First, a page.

It was quiet at the Covid-19 vaccination center at St Stephen’s Hospital, a 595-bed facility that caters to New Delhi’s lower middle class. Vials of Covishield, the Indian version of the Oxford / AstraZeneca vaccine, lay in coolers on a table, next to piles of new syringes. Nurses were ready to administer the vaccine and a doctor was on standby for adverse reactions.
Only one thing was missing when the Financial Times visited last week: people to be vaccinated. St Stephen’s can vaccinate up to 400 people a day, but only 36 requested a shot that day.
The lack of patients at St Stephen’s highlights the paradox of the vaccination rollout in India, as new infections daily – nearly 44,000 cases were reported this weekend, the highest tally in four months – is fueling fears of a second wave.
The Serum Institute of India is one of the largest Covid vaccine manufacturers and exported doses to more than 70 countries, but the domestic consumption of the jab was reduced. Priority groups for inoculation by Narendra Modi’s government are not showing up in large numbers and many of those eager to receive the beatings are not eligible for the deployment.
The Modi government has set strict national conditions, unlike the United States, where each state has designed its own vaccine deployment strategy.
After vaccinating healthcare workers and other frontline public workers, such as the security forces, India started this month offering jabs to people over 60 years old.
But the country has distributed an average of just 1.5 million doses per day, or nearly 44 million in total, well below the pace needed to meet its goal of immunizing 300 million people by August.
State governments, health experts and industry urge New Delhi to ease restrictions and make vaccines more widely available to the Indian public.
“The government should expand the eligibility criteria,” said Dr Manmohan Grover, a veteran of polio vaccination campaigns in India, as he investigated the deserted center of St Stephen’s. “That way more people will come.”
Pankaj Sahni, chief executive of Medanta, which operates hospitals in five cities, said demand will increase once access restrictions are relaxed to include more groups.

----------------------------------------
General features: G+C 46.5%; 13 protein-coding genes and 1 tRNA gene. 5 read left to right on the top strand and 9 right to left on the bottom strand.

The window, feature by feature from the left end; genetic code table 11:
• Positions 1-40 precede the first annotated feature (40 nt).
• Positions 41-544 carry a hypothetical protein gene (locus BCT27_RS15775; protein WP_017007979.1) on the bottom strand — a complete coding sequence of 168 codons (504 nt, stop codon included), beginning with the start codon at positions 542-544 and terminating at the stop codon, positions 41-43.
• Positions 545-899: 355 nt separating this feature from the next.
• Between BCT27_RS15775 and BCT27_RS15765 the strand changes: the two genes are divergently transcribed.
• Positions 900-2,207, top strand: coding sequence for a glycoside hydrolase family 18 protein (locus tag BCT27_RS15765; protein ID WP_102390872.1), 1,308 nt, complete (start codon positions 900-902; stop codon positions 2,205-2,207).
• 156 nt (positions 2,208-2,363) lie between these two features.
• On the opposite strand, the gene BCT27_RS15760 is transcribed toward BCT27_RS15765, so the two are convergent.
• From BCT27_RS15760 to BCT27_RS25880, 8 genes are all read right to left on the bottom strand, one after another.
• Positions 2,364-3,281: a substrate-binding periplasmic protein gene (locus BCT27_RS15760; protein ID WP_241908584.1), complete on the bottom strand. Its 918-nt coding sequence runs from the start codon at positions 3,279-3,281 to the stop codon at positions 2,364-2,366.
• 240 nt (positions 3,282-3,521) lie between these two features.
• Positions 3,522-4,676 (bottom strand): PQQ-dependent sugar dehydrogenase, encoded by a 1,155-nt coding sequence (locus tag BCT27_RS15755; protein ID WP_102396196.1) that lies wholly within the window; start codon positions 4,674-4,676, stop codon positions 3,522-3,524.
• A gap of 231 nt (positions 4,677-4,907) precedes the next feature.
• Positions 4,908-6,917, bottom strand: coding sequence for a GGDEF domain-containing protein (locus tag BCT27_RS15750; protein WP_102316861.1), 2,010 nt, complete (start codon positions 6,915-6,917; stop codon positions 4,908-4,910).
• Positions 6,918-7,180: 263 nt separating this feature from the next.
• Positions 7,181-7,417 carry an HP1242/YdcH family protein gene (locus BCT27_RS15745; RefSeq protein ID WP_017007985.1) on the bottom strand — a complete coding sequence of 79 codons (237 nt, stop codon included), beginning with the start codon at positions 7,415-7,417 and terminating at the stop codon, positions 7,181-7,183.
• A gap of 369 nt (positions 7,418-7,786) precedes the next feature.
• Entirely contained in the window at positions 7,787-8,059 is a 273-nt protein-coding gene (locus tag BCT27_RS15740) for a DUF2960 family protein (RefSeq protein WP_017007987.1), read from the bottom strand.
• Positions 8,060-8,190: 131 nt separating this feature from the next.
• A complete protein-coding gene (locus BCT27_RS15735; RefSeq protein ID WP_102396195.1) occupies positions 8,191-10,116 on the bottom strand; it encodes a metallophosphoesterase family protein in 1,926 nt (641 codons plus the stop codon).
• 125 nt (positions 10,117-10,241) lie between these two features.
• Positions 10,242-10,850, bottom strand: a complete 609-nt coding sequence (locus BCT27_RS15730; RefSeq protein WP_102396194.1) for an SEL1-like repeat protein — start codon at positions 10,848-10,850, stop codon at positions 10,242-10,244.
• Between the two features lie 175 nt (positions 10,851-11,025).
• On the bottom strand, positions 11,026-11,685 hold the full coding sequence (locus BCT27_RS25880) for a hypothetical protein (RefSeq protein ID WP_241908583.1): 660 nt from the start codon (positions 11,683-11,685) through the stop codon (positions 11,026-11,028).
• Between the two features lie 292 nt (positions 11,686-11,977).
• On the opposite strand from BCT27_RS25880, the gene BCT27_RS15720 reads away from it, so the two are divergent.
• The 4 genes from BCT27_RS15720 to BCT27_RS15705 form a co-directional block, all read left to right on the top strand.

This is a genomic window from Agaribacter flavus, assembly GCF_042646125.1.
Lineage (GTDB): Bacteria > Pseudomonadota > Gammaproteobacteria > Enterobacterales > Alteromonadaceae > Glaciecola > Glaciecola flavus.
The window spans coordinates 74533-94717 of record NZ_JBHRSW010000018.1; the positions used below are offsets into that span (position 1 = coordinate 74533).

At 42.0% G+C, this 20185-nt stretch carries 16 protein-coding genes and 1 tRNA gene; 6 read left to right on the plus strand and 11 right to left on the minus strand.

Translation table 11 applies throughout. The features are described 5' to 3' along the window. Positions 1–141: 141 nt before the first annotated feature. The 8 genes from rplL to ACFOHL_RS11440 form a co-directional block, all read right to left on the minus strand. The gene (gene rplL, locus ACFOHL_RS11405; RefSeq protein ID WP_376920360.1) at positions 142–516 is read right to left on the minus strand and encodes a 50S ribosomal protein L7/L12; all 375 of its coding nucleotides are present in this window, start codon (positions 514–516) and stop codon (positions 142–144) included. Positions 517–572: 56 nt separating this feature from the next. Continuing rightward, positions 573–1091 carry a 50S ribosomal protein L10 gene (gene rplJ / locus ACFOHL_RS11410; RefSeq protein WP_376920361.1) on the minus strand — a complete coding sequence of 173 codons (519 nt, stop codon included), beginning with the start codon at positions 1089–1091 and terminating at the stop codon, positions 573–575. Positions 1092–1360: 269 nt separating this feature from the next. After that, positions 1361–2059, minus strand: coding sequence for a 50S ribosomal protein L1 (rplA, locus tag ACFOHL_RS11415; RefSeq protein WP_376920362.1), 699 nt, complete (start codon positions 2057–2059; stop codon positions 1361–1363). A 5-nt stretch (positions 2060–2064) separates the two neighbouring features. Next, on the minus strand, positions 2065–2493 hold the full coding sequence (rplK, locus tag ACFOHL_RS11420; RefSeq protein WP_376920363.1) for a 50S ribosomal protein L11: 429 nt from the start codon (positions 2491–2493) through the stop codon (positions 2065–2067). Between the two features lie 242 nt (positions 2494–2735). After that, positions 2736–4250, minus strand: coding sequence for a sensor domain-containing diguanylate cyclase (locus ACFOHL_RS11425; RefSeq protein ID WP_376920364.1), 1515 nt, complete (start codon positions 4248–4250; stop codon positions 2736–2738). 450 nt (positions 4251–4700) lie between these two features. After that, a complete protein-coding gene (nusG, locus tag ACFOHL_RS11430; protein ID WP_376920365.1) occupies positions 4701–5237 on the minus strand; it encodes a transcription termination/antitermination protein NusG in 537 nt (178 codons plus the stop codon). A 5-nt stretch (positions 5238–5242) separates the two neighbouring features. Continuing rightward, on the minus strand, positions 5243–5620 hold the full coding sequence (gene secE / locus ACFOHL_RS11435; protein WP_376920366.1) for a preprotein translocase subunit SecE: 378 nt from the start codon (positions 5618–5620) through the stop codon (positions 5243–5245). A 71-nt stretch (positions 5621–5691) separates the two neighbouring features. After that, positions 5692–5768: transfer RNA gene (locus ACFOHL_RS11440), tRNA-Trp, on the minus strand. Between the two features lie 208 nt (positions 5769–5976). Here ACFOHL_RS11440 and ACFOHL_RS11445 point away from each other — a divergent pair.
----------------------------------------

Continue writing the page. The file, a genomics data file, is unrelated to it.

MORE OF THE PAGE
“Really, we just need to open it up to everyone ASAP,” he said. “I don’t think the offer is a constraint at all. The system as a whole does not have as much demand. “
Yet many eligible seniors appear to be over anxious on new vaccines than Covid-19 itself. The flagship Medanta hospital on the outskirts of Delhi can deliver 1,000 doses per day, but administer half of them. Pick-up in small towns is 30 to 50 percent of their capacity.
“People don’t seem to stress about Covid,” Sahni said. “There are a lot of vaccines hesitation, and there is a huge population that does not get vaccinated because they feel like life is normal. “
Indians over 45 can also be vaccinated with an affidavit from a doctor stating that they have designated health conditions that exacerbate Covid-19. But many members of this cohort are reluctant to register their conditions in the national vaccine database, unsure of the implications for their future access to health insurance.
“Many people between the ages of 45 and 60 are reluctant to disclose their co-morbidities,” Sahni said.
Public health experts say the government’s restrictive approach also excludes millions of vulnerable Indians, who often live for years with undiagnosed diabetes and hypertension – conditions that are both indicators of priority vaccination.
“In public health, you have to have very simple strategies,” said Dr Giridhara Babu, epidemiologist at the Indian Institute of Public Health. “Use age as a criterion. Most people in India who have co-morbidities don’t even know they have it.
Experts say accelerating vaccine uptake will also require a strong public awareness campaign to raise awareness and help the general population register online.
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“The process should be streamlined,” said Dr Neelam Roy, director of community medicine at Ram Manohar Lohia Hospital in New Delhi, a large government facility. “Social mobilization is also needed,” she added, referring to greater public awareness through door-to-door visits.
The hospital, where injections are free, vaccinates at about two-thirds of its capacity of 600 people per day. But Roy said it could easily be scaled to provide around 2,000 vaccinations if demand increases.
“Initially, we expected large crowds to come for the vaccinations,” she said. “We expected the response to be better.”
Babu warned India must act quickly to speed up the pace of vaccination in the face of the latest wave.
“You can’t time the virus,” Babu said. “Cases are spreading faster and now is the time to change the vaccination strategy. I really hope there is a plan to step it up. “
Additional reporting by Jyotsna Singh